A tumbleweed drifts past April 4, 2006Posted by joshg in General.
Mostly this is just a quick post to say that no, this blog isn't dead yet. The games I've been playing lately haven't crossed into spiritual territory, and I haven't come across any related news. Although I suppose if I really wanted to stretch things, I could frame Dystopia's portrayal of cyberspace as an interesting model for representing a dual physical / spiritual world. But that's probably pushing my luck.
If I could drag myself away from my cyberpunk addiction during my gaming time, I would probably be playing Vespers, an interactive fiction which won last year's IFComp and is the recent winner of the Xyzzy Best Game of 2005 award. Yes, it does have strong religious themes, so I'm actually on-topic, but I can't comment on what it does with them since I've only played it for a few minutes.
I also suspect that Indigo Prophecy would be very worth playing, if I could afford it. I'm not particularly interested in portrayals of ancient Mayan prophecies and murderous rituals, although there is that religious (or pseudo-religous) aspect to the game. But from what I've heard, it does interesting things with character perspective, and integrates non-genre gameplay mechanisms into a highly narrative game.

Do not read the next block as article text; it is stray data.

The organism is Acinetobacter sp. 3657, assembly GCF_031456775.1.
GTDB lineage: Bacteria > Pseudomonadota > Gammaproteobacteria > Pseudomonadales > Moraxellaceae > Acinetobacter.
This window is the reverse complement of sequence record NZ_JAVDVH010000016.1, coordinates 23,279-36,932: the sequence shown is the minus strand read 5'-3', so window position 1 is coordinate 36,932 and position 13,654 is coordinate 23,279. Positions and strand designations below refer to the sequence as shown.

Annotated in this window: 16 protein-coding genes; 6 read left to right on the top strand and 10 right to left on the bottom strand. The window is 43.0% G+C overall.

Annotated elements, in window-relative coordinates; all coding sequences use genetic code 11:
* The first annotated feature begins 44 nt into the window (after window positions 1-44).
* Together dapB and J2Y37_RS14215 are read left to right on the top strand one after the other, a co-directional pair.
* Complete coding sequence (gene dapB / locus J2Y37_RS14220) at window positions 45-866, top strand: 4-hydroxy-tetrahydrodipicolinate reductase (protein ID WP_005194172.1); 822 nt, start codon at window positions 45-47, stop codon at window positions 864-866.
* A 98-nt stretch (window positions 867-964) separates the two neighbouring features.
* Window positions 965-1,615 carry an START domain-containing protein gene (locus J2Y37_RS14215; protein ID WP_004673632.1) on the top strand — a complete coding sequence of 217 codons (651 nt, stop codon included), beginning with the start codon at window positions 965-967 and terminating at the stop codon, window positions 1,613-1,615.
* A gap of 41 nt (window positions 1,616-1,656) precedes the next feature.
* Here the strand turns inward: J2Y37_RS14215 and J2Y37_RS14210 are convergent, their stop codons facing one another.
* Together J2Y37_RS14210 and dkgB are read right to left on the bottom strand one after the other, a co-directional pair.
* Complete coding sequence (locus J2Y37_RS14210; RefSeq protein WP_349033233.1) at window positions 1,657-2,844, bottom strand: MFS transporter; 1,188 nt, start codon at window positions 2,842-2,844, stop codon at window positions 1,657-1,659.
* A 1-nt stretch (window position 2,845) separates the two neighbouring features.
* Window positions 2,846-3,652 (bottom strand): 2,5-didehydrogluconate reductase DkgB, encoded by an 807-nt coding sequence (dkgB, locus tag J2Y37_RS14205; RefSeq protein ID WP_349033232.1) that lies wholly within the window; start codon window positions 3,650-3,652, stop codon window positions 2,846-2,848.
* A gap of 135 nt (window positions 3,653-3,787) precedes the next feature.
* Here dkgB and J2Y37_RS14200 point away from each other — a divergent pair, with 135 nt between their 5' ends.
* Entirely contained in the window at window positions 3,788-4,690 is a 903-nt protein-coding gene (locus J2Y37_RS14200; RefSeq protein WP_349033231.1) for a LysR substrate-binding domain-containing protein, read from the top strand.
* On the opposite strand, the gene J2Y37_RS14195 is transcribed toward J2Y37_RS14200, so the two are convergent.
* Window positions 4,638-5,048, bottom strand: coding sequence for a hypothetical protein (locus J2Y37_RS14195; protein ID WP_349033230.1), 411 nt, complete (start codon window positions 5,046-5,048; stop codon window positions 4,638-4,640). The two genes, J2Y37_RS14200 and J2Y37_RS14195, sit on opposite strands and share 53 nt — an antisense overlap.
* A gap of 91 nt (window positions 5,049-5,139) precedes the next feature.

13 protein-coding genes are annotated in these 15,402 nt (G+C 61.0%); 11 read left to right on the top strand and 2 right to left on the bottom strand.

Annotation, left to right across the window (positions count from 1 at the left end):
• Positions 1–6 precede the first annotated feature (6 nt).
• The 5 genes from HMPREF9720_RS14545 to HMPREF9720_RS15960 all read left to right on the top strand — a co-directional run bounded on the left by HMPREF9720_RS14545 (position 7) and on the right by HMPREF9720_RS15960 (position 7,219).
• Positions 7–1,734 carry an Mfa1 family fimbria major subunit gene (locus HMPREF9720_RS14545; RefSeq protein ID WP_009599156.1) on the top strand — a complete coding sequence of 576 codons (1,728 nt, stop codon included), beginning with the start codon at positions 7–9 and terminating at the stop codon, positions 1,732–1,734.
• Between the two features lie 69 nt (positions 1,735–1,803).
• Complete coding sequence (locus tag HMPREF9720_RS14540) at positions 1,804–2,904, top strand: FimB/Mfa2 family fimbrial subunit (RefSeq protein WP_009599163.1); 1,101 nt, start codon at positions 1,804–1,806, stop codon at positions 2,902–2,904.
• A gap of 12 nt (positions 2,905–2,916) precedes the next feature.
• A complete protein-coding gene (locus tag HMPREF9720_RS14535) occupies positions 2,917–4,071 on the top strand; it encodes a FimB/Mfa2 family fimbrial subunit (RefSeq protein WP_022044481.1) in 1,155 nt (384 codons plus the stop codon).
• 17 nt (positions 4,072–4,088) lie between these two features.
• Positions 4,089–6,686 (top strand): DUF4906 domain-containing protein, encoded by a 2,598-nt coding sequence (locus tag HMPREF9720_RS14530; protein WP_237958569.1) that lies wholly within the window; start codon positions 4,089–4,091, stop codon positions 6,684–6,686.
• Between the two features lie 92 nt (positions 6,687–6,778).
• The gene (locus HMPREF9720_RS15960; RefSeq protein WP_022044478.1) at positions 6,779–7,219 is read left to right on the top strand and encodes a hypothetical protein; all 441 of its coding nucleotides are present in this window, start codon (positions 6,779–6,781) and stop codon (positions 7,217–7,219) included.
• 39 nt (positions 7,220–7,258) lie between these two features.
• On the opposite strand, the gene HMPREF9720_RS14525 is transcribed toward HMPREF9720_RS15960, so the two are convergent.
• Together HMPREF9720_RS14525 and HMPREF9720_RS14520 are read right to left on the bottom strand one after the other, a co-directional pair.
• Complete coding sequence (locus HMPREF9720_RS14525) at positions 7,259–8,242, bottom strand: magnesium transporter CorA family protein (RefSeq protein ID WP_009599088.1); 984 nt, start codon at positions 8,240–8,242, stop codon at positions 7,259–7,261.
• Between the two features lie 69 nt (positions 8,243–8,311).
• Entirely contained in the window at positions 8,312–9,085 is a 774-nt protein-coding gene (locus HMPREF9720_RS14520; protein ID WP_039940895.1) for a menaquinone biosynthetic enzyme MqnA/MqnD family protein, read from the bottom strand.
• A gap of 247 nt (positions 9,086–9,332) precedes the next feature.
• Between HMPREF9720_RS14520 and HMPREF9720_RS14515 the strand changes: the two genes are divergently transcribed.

I tend to believe that games could make their most powerful expression of faith somewhere in that grey uncharted area between highly interactive, open-ended games, and strongly structured narrative games. Without a strong narrative to give the player character some depth, I'm not sure how well a gameplay mechanism can convey what a relationship-focused faith is like. Games already have a hard enough time with believable human characters, never mind believable interactions with an infinitely clever and uncomprehendable God.
There is the advantage that God is never a very transparent character, and God's reasons don't need to be made clear; they often aren't in real life. And I suppose the problem exists even in writing static, linear fiction where God actually answers prayer, and you have to imagine what God would do in the situation. It compounds quickly, though, if you want player characters to be able to talk to God within a game and have those prayers actually mean something. So it's always good to hear that developers are still exploring new ways to engage the player while telling a strong story.
Still, I look forward to what can be done in a future where interactive stories can become more open-ended but remain believable. For a glimpse in that direction, try out Façade, a small one-room drama which aims to let you converse with two believable characters and interact to influence them to sort out (or escalate) their marital woes.
Hmm, so much for this being a short post.